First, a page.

Are you frustrated about not having enough time in your reading workshop?
Would you like to gain 18 hours in your reading workshop and be better prepared for your reading conferences?
Wednesdays drove me crazy during the first half of the school year. I love Wednesday, and I was frustrated every Wednesday. Did you know there are 36 Wednesdays in a school year?
As a class, we all loved Wednesday, because the students in my fifth-grade classroom knew that there was a specified time on Wednesday for Status of the Class, a weekly check-in with me about their reading. They shared the title of their book and the page number they were on. In addition, they shared their weekly reading goal with me as I walked around the room checking to see if they had met it. I gathered all this information on a form on my clipboard and used a marking system to indicate whether they had met their goal, were making progress toward the goal, or needed a conference. This process was crucial to my workshop, but it wasn’t working for me.
I was frustrated every Wednesday because I never had enough time to confer with 24 students. I had already lost 30 of my 50 minutes taking the weekly status. I am constantly searching for a better way to manage my workflow and an easier way to organize my informal assessment data like the status sheets.
As I reflected on time management and workflow, I decided I would transition from using paper charts for my status and goals to digital records, using Google Forms. Another issue for any teacher is access to the information. Google Forms display linear growth from August to June in one location. The access to this information can be shared easily with parents and any instructional support teacher who works with a student. Google is free and works with PC and Macs. (That is crucial because my student population is split pretty evenly between Macs and PCs at home.) Students need to be able to access their documents and forms on any device, including their iPhones, iPads, laptops, or desk computers, and Google Drive is readily accessible from any device.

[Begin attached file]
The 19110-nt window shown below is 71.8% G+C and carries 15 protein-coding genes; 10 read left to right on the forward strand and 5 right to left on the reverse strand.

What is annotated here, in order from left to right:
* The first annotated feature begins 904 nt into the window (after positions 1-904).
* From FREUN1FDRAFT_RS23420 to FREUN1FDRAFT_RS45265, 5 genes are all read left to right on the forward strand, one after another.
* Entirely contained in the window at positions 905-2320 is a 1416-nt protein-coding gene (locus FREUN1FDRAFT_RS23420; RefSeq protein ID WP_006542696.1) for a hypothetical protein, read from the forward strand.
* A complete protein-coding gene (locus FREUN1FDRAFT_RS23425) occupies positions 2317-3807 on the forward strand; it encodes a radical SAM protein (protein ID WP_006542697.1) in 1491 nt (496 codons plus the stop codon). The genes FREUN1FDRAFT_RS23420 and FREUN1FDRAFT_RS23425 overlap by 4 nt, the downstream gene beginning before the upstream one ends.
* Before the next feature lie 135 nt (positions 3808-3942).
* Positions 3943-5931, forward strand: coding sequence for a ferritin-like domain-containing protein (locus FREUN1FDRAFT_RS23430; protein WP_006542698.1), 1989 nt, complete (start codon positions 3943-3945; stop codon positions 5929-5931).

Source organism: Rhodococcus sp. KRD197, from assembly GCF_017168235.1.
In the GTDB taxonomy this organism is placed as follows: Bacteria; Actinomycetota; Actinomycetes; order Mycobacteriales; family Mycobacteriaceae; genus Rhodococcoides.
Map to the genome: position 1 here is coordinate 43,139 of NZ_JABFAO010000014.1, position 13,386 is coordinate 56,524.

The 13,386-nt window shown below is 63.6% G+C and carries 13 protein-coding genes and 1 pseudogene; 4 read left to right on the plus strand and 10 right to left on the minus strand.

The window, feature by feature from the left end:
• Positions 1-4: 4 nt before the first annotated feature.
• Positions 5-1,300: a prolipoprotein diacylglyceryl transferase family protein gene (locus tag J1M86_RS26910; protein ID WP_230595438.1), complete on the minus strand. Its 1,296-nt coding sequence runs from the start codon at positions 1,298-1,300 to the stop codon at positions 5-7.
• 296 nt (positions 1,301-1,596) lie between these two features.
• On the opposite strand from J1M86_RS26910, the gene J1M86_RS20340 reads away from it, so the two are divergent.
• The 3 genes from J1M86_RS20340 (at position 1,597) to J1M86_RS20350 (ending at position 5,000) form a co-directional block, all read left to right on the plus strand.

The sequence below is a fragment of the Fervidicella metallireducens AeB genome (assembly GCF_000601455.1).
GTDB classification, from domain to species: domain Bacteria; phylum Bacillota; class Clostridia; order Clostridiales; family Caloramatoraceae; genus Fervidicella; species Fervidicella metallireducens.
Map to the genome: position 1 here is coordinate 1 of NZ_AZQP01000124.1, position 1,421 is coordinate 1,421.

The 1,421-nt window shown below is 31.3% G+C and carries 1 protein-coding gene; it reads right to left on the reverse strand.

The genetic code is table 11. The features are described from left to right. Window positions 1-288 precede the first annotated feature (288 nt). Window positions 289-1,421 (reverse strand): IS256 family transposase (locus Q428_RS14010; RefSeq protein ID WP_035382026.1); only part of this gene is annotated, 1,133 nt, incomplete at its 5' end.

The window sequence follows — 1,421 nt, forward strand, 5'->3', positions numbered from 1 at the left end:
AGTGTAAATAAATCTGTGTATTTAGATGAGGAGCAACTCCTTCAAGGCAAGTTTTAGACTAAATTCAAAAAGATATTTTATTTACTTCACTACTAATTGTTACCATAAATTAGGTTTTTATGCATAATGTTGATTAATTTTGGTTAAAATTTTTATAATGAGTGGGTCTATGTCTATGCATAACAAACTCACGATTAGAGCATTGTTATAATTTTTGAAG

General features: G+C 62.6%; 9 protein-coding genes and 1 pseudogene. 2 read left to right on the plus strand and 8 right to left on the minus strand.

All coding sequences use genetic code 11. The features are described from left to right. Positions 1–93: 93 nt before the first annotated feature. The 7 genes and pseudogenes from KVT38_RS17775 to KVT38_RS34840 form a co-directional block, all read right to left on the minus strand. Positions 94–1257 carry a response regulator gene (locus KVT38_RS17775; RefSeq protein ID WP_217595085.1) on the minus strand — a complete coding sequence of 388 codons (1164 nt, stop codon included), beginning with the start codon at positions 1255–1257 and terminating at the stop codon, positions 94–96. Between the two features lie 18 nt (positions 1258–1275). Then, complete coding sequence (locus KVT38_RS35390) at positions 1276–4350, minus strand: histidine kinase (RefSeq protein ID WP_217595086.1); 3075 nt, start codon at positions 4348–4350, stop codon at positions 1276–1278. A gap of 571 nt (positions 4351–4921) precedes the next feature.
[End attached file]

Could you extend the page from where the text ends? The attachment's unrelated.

Transition to Google Docs
I created an online status-of-the-class form that my students complete every Tuesday night for homework. I request additional information that helps me know my readers better. Completing the form is easy for students because of the pull-down options. I now include the following:
- Date begun/finished
- Current page number/how many pages in the whole book
- Book difficulty—easy, just right, or challenging
- Fiction, nonfiction, poetry
- If it is fiction which type (pull down six choices)
Reading Goals: I wanted the opportunity for an online conversation that could extend our school day 24/7. I started with a blank Google document, but it got too long and the linear format didn’t work. I finally decided to add the goals to the status form by adding a column. The form was much better because the students set their goals based on their book and the two paired nicely together. I now know when I walk into school on Wednesday who I need to confer with that day. With these changes I gained 30 minutes of instructional time each week.
Because I am able to access my student’s information from home on Tuesday evening, I make a list of who needs a conference on Wednesday. I don’t always have to meet with every student because I am able to “talk” with students through the Google documents. Typically I have five to seven virtual conferences on Tuesday night. Asking a few clarifying questions and having my students respond instantly clears the schedule for those students with whom I need to talk face-to-face on Wednesday.
We teach for 180 days a school year, 36 of which are Wednesdays. I save 30 minutes each week, which is a total of 18 additional instructional hours a year. Before Google, I gathered all my information on paper and had to process it quickly so that I could immediately begin conferences. Getting back 18 hours is a gift that has taken my focus off managing paper and put it back on building lifelong readers in my classroom.